Selling a Business: How the BUYER Sees it.If you’re selling a business, it would be a good idea to look at the business as a buyer will. This is particularly true when doing the valuation for the business. A few weeks ago my post was about risk factors inherent in a business; and all businesses have some. When considering a business’ valuation, those risk factors must be taken into consideration because if the valuation is incorrect and the business is priced above its market value, it will either never sell or the seller will take what they perceive to be a significant haircut – and probably blame the broker. But when valuing and selling a business, it’s important to realize that how the seller views these risks is different from how a buyer does. A buyer buys what they believe is the business’ likely future earnings and the price any buyer is willing to pay for those earnings is based on how risky the buyer believes the projected earnings are. And every buyer has its own required rate of return. If a buyer is willing to pay three times Discretionary Earnings, that buyer expects to get their money back in three years. The more risk the buyer sees in any business, the higher the return they will expect to compensate for that risk, and in turn the faster they will want their money paid back. Therefore, if the buyer perceives substantial risk to the business’ future earnings, the business valuation multiple applied by the buyer might drop from a 3 down to a 2.5 – or even lower. On the other hand, if the risks to the business are extremely low, that multiple might 3.5 or even 4.
Look Through the “Buyer’s Eyes”Business owners regularly minimize or even overlook some of the risks their business may face in the near future. But it is incumbent on business brokers to ask the right questions – questions that are designed to shed enough light on the possible risks that even the business owner will be able to see them.
Our course, “Learn How to Value and SUCCESSFULLY Sell Businesses“, teaches how to value and sell businesses.
Become a Professional Business Broker…Few buyers will be happy with the status quo; they want their work and investment to have the chance to grow the business; to increase revenue and earnings. And to increase value. Smart buyers have a rough exit plan in their mind when they buy. Do they plan to sell in 10 years? If so, they ask themselves if they can grow the business to the size they want during their period of ownership. To answer that question, they ask a bunch of other questions. These other questions are a way to assess risk. The seller is unlikely to look at their business in this way. But a professional business broker must, if the broker wants to be successful in finding a buyer.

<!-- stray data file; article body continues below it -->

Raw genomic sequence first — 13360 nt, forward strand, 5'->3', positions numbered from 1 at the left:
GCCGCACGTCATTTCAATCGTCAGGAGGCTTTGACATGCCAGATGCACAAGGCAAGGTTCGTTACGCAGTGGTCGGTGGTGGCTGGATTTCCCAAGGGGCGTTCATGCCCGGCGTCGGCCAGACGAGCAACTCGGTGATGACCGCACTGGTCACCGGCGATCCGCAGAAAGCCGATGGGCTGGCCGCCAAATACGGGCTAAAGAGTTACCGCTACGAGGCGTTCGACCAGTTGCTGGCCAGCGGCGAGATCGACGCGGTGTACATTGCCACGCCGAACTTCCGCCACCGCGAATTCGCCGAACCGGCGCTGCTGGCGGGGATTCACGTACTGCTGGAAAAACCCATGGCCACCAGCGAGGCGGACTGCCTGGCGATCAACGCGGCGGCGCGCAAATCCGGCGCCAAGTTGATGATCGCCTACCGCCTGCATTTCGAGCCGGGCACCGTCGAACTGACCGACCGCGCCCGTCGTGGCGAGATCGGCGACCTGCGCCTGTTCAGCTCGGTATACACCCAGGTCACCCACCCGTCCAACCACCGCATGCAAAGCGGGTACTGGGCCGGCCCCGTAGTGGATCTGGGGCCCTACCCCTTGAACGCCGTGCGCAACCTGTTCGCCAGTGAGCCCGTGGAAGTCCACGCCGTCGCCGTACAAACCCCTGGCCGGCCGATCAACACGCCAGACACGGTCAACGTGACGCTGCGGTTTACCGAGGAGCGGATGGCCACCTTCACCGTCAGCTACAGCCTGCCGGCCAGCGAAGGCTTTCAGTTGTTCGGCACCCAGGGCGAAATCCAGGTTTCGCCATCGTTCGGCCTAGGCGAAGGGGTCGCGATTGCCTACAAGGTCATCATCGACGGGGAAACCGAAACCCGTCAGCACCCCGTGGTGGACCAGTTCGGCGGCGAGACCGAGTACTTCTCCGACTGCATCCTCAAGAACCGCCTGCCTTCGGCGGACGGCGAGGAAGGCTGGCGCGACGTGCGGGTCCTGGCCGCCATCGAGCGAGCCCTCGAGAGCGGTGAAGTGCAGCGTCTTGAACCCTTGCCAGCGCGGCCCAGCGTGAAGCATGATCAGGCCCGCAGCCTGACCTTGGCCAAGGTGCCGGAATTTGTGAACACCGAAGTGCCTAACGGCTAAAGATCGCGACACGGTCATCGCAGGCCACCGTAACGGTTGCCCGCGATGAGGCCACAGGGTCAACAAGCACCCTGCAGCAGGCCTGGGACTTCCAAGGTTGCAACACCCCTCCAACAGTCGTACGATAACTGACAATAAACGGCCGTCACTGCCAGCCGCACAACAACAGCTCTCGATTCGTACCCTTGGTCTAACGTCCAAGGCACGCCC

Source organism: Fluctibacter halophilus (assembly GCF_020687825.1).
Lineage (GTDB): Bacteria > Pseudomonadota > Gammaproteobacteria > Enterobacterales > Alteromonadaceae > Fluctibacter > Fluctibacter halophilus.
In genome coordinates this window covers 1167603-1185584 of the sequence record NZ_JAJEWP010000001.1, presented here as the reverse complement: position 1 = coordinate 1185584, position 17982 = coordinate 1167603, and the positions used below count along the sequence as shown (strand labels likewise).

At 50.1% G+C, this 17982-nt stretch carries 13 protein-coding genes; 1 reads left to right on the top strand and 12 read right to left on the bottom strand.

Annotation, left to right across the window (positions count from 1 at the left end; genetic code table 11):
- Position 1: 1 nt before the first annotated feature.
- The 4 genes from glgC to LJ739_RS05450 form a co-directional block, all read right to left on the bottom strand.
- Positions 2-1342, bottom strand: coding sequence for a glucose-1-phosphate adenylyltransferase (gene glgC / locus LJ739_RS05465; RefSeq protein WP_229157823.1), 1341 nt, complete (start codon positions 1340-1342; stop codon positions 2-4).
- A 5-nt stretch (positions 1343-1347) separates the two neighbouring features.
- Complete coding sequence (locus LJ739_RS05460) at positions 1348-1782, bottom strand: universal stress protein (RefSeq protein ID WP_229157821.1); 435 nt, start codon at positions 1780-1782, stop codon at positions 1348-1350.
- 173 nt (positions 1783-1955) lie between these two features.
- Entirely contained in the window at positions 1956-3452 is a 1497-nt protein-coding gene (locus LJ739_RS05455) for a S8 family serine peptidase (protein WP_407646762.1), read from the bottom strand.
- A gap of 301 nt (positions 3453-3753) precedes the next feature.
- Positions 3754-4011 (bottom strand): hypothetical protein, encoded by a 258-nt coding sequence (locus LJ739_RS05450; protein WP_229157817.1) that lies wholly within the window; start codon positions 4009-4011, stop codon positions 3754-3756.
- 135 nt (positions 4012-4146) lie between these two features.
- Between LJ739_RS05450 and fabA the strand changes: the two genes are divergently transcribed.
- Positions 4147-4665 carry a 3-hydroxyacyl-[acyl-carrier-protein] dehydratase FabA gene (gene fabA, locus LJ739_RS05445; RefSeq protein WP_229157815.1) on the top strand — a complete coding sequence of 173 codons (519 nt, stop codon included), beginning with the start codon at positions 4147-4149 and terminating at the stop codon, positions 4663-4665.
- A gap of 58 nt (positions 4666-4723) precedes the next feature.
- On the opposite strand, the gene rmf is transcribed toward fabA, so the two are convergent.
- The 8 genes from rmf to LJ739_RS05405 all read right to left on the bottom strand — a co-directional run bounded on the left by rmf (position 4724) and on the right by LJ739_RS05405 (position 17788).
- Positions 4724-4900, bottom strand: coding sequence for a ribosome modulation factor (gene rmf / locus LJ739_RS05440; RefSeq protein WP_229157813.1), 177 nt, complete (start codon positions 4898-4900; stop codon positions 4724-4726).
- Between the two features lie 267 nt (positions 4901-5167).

Put on Your Buyer’s HatTo properly advise our selling clients, we need to put on a buyer’s hat. We have to look at the business through the buyer’s eyes – which will enable us to help our client see their business how a buyer is likely to. This will go a long way toward arriving at a valuation that will entice one or more qualified buyers. Buyers will almost always ask the basic questions:
- How big is the market for the product or service that the business delivers?
- What’s the potential for growth – for both the business and the market?
- Can the business be scaled?
Where Do Dangers Lurk?Risk comes in many flavors, some of which – regulatory, tax burden (i.e., government-imposed) – cannot be controlled but must still be identified, if possible. But there are many risks that, with a modest amount to consideration on the part of the seller and the broker can be identified and assessed.
We’ve launched a coaching program specifically tailored to Realtors that want to sell businesses and to novice business brokers.
If you’d like to learn more, email me at joe@WorldwideBusinessBlog.com